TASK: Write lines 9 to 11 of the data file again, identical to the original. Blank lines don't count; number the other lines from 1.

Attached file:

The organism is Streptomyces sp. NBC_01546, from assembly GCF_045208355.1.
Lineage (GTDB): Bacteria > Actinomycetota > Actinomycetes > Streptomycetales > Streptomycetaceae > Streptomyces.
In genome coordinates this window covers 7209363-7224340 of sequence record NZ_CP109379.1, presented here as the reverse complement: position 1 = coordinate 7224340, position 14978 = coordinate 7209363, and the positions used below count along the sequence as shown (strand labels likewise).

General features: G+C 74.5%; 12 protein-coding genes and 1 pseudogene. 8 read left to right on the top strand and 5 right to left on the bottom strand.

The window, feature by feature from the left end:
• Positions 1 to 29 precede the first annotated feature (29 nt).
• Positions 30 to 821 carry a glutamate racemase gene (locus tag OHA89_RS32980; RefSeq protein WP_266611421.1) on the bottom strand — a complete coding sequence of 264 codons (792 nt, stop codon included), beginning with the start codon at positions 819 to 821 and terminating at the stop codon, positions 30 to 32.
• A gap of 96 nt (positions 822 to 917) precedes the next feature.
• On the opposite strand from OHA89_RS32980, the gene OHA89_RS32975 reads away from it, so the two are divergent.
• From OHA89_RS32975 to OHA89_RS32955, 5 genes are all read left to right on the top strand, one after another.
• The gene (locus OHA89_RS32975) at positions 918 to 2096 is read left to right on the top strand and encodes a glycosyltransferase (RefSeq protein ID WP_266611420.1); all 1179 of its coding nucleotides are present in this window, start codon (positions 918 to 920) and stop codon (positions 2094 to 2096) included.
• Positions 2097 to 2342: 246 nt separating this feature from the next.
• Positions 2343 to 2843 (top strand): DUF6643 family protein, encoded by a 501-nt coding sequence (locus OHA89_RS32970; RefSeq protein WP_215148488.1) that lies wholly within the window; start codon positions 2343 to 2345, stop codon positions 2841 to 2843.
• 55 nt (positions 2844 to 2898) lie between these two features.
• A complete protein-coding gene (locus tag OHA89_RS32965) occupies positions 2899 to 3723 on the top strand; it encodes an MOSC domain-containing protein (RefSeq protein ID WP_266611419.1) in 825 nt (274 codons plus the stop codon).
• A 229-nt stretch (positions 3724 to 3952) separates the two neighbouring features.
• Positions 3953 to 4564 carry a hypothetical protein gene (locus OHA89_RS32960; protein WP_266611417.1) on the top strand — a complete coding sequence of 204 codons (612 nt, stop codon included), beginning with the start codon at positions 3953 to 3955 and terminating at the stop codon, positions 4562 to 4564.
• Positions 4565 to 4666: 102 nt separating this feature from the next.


• On the opposite strand from OHA89_RS32980, the gene OHA89_RS32975 reads away from it, so the two are divergent.
• From OHA89_RS32975 to OHA89_RS32955, 5 genes are all read left to right on the top strand, one after another.
• The gene (locus OHA89_RS32975) at positions 918 to 2096 is read left to right on the top strand and encodes a glycosyltransferase (RefSeq protein ID WP_266611420.1); all 1179 of its coding nucleotides are present in this window, start codon (positions 918 to 920) and stop codon (positions 2094 to 2096) included.